Q. On the coaching again, if things continue to go well with Jamie, might you consider just sticking with him longer term? And what is it he's brought to your team?
ANDY MURRAY: Yeah, I mean, that's for sure possible. You know, always looking to improve, so if there is something that I feel could help me, then for sure I would look into that in terms of, you know, another person to help out, and also to give him a break, as well from time to time. Traveling every single week during the year and every practice week is tough, and, you know, it's the beginning of our relationship just now.

Normally over time, when you spend so much time with each other, having a little bit of separation can be good, too. But, I mean, I enjoy working with him. I obviously know him very well. We get on well away from the court. But he's a very good people person. He communicates very well with everyone. He gets on well with my whole team. I find it very easy to chat to him.

He's pretty calm, relaxed. He's a relaxed guy. On top of that very, very experienced around the tour. I mean, he's played whatever it was, like 25 Wimbledons in a row or 23 Wimbledons in a row, so he's been around the game a long, long time.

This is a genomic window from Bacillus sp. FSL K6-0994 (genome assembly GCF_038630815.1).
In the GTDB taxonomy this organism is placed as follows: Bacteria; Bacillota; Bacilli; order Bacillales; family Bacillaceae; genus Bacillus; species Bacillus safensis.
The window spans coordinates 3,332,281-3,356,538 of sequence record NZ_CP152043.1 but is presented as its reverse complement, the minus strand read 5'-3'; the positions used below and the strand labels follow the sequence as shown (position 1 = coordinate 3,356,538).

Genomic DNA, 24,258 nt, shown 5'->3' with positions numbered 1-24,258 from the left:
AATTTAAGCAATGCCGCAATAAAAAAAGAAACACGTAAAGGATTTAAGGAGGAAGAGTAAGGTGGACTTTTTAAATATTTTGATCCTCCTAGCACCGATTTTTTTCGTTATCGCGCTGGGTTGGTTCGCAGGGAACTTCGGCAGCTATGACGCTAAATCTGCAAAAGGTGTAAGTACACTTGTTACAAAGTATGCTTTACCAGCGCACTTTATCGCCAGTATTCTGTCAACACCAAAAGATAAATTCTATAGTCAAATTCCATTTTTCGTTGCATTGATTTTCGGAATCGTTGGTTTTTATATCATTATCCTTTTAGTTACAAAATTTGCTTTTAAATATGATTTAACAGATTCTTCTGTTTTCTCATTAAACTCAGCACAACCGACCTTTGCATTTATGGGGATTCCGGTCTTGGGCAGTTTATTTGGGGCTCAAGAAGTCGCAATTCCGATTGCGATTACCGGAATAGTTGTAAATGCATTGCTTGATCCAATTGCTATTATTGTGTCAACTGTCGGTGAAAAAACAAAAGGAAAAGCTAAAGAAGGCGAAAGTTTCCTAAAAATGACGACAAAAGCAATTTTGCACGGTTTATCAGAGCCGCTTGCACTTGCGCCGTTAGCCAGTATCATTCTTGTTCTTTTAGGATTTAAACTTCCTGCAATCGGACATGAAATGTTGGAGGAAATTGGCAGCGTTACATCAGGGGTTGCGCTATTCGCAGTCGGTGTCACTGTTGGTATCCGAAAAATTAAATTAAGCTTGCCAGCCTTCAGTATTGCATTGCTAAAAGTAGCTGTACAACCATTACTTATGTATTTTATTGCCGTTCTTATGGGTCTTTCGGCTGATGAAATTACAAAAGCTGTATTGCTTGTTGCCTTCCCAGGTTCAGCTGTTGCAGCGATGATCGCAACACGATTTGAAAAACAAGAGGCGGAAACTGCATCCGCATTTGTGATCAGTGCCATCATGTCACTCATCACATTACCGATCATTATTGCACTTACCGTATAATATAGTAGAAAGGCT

And, yeah. He's a good coach. I enjoy working with him and had good results too with Gilles Muller and we started well.

Q. It's tough to talk about your draw because there are qualifiers everywhere. Can you talk about the potential pitfalls of playing a qualifier in the first round?
ANDY MURRAY: Yeah, well, it's tough just because the conditions here are obviously new to -- well, to me they are different to last week in Rome, and the qualifiers have played three matches. That's tough. They have won three matches here. They are probably feeling pretty good about their conditions and comfortable on the courts.

You know, it's only two days out from the start of the tournament and I don't know who I'm playing against yet, so sometimes when you know, obviously like you practice this afternoon you can start working on things and start talking about things. But I could play one of 16, 17 players depending on the lucky losers potentially, too.

So you don't have as much time to start preparing for it, and, yeah, that's what makes it tricky. The positives are that often a lot of the qualifiers maybe have not played on the bigger courts and stuff and maybe you can capitalize a bit on that at the beginning if they are a little bit nervous.

But some go out there and go for it right from the beginning and feel good, so you never know.